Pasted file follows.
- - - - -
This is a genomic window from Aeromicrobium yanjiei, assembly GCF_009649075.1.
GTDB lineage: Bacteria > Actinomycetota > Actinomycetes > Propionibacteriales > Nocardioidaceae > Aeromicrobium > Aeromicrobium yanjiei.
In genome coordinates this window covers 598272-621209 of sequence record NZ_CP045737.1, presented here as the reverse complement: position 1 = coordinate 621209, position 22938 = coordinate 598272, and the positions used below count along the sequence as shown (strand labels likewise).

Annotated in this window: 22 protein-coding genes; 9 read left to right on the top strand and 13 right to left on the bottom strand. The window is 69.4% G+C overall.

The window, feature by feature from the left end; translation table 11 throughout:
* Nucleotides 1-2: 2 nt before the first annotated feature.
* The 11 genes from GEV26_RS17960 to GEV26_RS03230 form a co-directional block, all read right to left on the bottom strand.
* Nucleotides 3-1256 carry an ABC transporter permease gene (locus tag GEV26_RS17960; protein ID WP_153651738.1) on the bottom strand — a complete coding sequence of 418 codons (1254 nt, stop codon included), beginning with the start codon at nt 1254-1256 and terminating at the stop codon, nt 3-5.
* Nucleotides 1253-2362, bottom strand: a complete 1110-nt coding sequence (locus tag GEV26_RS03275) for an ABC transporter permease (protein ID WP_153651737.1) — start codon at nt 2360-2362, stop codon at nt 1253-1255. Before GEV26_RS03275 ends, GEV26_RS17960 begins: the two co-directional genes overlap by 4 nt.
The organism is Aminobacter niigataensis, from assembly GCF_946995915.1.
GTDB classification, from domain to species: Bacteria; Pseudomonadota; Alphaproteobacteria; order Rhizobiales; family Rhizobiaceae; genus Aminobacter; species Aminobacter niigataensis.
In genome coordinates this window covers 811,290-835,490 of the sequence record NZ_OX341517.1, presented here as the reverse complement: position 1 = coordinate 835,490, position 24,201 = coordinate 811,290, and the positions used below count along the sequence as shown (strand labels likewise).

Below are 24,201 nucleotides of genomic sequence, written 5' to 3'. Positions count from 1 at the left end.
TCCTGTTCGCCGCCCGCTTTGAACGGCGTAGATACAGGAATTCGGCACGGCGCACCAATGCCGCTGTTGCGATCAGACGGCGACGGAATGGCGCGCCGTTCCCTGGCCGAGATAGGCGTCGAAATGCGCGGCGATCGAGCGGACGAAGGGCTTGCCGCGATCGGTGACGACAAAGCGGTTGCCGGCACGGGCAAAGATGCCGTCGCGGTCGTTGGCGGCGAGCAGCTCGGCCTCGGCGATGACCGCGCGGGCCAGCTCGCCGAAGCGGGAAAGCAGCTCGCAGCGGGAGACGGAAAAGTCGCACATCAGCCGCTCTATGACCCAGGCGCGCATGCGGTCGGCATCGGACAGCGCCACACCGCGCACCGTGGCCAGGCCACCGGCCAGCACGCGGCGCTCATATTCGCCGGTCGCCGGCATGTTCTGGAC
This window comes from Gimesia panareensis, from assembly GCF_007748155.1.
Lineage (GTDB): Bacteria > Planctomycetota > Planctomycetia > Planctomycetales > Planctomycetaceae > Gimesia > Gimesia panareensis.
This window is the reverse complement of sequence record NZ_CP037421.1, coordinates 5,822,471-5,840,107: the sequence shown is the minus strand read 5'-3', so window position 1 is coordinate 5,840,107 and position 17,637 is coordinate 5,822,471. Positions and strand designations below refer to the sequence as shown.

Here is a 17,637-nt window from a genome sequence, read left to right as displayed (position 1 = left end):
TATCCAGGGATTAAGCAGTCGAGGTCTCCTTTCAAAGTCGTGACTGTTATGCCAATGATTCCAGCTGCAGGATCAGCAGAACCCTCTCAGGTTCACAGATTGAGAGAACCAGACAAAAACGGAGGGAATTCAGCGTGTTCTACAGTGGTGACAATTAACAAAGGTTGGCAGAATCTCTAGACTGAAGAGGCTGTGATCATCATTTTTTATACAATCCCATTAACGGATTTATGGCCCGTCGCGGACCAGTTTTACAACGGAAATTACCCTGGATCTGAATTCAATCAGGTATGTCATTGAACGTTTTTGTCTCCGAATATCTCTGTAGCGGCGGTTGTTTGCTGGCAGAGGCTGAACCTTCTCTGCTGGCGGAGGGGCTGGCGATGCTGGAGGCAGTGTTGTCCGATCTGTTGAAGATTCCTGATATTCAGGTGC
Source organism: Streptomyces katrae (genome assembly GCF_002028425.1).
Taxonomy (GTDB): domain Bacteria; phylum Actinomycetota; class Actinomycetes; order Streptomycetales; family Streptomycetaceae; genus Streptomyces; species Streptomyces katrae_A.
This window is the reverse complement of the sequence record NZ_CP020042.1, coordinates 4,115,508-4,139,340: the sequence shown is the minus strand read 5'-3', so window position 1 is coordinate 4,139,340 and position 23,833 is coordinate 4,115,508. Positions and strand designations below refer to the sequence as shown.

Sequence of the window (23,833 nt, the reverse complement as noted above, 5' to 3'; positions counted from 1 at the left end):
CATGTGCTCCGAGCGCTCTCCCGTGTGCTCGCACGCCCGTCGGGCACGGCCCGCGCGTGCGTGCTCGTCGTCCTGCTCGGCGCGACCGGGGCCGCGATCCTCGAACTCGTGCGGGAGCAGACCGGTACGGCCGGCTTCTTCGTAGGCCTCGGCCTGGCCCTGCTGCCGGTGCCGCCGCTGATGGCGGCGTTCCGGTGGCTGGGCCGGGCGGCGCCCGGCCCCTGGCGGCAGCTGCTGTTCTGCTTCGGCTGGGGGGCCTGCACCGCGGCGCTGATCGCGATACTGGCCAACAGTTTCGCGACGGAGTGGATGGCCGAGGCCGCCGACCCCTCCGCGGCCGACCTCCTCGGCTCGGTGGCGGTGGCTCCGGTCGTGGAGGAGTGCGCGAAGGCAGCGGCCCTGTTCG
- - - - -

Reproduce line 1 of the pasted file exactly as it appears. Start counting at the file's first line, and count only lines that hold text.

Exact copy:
This is a genomic window from Aeromicrobium yanjiei, assembly GCF_009649075.1.